While it usually includes the same images and visual elements as you see in a portfolio, it delves into the stories behind the project. Case studies are more comprehensive.

For this reason, Case Studies are typically used by businesses that provide services that are more complex or difficult to understand, as well as services that are more expensive. For example, marketing agencies, consulting firms, and software companies often use case studies to showcase their work.

Case studies can be used to show potential clients or customers the challenges that a business has helped clients overcome, the solutions that the business has implemented, and the results that the business has achieved.

Here are some examples of businesses that might use case studies:

  • Marketing agencies
  • Consulting firms
  • Software companies
  • Pharmaceutical companies
  • Technology companies
  • Financial services companies
  • Healthcare companies
  • Manufacturing companies

Key Differences Between Case Studies and Portfolios

Here are the key distinctions between a case study and a portfolio:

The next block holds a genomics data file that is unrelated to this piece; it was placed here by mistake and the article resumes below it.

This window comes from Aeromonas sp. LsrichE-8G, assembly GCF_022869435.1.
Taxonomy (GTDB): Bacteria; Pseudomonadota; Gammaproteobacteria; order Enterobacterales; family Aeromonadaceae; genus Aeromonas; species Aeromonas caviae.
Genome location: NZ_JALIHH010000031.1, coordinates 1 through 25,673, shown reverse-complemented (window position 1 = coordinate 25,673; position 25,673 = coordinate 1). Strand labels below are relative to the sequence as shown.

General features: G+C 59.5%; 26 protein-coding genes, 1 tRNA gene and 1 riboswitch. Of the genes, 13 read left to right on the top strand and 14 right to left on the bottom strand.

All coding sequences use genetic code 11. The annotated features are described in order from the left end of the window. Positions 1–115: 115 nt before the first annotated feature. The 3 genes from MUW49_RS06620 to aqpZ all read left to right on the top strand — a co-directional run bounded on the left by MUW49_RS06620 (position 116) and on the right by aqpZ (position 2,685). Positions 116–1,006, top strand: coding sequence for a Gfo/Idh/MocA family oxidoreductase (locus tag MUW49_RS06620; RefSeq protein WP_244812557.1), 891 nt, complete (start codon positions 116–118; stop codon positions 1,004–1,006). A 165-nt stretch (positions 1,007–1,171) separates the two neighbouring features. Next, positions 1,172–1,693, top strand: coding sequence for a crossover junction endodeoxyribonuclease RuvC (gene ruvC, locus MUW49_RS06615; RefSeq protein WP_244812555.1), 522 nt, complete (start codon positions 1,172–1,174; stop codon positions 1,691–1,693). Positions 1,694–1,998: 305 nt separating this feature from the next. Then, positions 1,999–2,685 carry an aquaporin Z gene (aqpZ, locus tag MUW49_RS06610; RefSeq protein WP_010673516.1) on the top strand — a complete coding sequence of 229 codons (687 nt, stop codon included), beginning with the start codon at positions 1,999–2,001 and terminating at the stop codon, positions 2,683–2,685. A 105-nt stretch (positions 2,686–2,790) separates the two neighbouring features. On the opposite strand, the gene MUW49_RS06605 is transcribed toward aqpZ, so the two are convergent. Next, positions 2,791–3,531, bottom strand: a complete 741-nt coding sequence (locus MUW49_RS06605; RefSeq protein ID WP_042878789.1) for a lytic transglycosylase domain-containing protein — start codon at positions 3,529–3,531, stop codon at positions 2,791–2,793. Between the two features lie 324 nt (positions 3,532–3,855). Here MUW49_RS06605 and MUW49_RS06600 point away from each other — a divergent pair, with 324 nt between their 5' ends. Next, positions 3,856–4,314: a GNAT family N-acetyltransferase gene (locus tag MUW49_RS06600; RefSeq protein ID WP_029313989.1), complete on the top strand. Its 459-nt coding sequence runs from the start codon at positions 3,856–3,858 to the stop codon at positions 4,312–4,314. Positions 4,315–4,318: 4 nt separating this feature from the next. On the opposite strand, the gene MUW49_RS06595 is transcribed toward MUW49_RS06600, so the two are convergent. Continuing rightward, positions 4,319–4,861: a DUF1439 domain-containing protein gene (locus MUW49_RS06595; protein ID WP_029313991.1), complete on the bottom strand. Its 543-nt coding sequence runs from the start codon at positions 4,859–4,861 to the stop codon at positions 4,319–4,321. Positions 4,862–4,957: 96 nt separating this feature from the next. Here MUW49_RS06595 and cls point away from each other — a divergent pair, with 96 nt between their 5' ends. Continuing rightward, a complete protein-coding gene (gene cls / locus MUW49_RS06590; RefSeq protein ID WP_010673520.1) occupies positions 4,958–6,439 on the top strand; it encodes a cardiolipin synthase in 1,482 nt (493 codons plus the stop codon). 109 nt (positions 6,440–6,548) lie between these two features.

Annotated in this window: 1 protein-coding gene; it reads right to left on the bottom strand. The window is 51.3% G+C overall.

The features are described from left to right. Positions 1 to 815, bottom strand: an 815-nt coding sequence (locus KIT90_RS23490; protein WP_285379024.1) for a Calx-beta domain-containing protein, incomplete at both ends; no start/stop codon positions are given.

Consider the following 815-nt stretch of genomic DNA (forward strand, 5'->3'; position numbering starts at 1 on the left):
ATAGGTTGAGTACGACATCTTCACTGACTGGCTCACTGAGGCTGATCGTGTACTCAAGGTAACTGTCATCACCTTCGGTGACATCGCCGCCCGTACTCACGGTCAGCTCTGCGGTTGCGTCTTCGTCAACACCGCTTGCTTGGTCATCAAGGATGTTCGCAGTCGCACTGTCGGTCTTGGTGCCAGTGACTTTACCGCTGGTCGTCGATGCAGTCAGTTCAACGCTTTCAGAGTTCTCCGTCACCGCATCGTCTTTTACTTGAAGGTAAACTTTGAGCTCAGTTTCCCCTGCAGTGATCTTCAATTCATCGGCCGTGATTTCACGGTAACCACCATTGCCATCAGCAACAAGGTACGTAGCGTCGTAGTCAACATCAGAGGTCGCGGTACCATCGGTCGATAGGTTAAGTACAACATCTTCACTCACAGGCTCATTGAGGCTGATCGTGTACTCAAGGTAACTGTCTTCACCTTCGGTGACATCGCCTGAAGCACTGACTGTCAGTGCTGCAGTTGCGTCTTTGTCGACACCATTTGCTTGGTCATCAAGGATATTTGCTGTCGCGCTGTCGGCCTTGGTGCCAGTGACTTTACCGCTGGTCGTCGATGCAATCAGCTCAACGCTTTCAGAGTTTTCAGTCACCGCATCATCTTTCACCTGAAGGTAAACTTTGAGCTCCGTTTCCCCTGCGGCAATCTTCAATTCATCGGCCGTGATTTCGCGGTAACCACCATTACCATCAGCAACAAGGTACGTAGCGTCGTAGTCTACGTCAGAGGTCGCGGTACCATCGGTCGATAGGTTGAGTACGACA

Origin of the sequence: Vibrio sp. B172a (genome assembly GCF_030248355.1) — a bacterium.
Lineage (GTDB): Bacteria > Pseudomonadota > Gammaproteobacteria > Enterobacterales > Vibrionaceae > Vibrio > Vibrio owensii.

• Purpose: A case study offers in-depth analysis, while a portfolio showcases a range of work samples.
  • Focus: A case study revolves around a single project, whereas a portfolio encompasses various projects.
  • Information: Case studies provide detailed context, challenges, and solutions, while portfolios offer brief descriptions and visuals.
  • Analysis: Case studies provide comprehensive examination and data, while portfolios provide an overview of skills and expertise.
  • Detail: Case studies offer in-depth information, metrics, and testimonials, while portfolios emphasize visuals and brief project descriptions.
  • Presentation: Case studies emphasize analysis, strategies, and outcomes, while portfolios highlight aesthetics and overall proficiency.
  • Number of Projects: Case studies typically focus on a single project or a few related projects, while portfolios include multiple projects to demonstrate variety.
  • Visitor Engagement: Case studies require more time and attention to read and understand, while portfolios allow quick browsing and an overview of work.